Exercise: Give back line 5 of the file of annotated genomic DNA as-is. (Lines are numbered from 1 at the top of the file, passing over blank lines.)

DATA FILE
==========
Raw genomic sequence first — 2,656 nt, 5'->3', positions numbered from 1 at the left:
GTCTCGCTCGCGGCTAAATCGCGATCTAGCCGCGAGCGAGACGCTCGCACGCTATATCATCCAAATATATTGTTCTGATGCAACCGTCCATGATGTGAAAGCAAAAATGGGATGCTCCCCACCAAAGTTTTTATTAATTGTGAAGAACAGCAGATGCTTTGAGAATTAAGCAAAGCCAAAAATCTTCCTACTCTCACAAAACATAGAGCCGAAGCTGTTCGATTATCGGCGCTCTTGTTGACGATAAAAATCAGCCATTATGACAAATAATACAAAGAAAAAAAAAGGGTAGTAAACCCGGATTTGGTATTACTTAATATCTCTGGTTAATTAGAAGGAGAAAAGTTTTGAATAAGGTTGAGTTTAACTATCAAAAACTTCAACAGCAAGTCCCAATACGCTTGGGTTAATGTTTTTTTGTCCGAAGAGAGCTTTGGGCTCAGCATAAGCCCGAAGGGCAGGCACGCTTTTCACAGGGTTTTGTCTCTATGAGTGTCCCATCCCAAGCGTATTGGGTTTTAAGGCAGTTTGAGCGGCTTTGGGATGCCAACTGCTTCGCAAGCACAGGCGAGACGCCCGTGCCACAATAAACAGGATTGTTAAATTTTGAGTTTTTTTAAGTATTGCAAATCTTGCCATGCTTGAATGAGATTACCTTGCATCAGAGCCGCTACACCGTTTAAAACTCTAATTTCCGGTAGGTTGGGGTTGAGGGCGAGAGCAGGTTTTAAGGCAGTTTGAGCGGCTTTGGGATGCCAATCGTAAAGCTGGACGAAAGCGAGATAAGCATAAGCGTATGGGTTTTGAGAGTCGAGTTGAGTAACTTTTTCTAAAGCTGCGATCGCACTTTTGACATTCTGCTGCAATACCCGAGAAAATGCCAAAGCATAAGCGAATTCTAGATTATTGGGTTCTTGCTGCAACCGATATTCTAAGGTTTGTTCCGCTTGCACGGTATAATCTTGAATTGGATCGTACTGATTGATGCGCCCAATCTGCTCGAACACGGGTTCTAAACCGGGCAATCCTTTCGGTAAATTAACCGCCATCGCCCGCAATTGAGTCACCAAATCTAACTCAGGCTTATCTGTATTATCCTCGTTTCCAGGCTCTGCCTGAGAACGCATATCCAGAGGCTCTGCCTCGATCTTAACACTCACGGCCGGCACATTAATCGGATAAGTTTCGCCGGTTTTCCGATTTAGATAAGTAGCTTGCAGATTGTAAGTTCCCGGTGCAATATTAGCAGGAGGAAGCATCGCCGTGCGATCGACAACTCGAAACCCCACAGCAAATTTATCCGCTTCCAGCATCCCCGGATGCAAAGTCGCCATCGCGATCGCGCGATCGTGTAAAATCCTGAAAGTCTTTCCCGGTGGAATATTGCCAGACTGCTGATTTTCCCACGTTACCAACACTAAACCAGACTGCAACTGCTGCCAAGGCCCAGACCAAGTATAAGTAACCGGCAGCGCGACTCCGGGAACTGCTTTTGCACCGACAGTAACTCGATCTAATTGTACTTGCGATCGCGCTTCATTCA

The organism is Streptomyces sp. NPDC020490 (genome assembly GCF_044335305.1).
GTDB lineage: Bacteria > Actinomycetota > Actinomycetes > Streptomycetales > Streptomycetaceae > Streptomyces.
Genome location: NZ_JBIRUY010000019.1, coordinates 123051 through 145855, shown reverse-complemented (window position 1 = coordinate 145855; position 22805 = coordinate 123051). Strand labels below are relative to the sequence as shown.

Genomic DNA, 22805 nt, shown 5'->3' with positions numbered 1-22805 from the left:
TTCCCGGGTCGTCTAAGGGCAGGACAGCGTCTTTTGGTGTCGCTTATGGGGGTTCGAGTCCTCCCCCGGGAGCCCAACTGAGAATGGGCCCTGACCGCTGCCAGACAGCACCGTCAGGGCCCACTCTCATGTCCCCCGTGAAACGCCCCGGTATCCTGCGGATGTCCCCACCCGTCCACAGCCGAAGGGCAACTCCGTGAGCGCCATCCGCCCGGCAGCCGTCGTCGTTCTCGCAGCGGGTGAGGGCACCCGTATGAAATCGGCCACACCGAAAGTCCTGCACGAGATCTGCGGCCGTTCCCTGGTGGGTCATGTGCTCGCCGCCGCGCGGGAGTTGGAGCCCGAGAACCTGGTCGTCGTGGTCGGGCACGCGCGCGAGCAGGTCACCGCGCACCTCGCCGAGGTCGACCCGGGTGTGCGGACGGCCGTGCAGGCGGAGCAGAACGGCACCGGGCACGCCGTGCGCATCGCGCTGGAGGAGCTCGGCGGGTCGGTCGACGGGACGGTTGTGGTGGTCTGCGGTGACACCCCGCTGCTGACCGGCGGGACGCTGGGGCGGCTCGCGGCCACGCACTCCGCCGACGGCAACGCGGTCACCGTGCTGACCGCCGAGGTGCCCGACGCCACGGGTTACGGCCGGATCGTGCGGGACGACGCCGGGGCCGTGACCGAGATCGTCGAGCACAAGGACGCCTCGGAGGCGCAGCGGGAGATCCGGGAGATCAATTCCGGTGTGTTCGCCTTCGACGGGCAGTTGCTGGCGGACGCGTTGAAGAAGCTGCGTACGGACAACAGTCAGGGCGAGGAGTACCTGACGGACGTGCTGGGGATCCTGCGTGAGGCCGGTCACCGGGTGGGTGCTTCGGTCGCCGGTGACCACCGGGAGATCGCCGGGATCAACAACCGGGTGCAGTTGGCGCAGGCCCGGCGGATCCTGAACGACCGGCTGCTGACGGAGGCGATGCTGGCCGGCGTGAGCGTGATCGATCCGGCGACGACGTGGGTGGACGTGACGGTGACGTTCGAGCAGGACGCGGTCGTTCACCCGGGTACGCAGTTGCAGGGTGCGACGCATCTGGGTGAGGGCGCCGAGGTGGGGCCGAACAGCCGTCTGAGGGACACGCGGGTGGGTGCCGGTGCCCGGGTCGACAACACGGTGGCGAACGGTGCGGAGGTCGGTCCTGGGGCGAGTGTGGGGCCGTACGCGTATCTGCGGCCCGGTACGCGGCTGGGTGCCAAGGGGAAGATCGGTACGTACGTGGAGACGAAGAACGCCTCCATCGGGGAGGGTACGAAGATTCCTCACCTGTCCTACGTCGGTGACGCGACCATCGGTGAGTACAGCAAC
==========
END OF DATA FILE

Genome location: NZ_JBIRUY010000019.1, coordinates 123051 through 145855, shown reverse-complemented (window position 1 = coordinate 145855; position 22805 = coordinate 123051). Strand labels below are relative to the sequence as shown.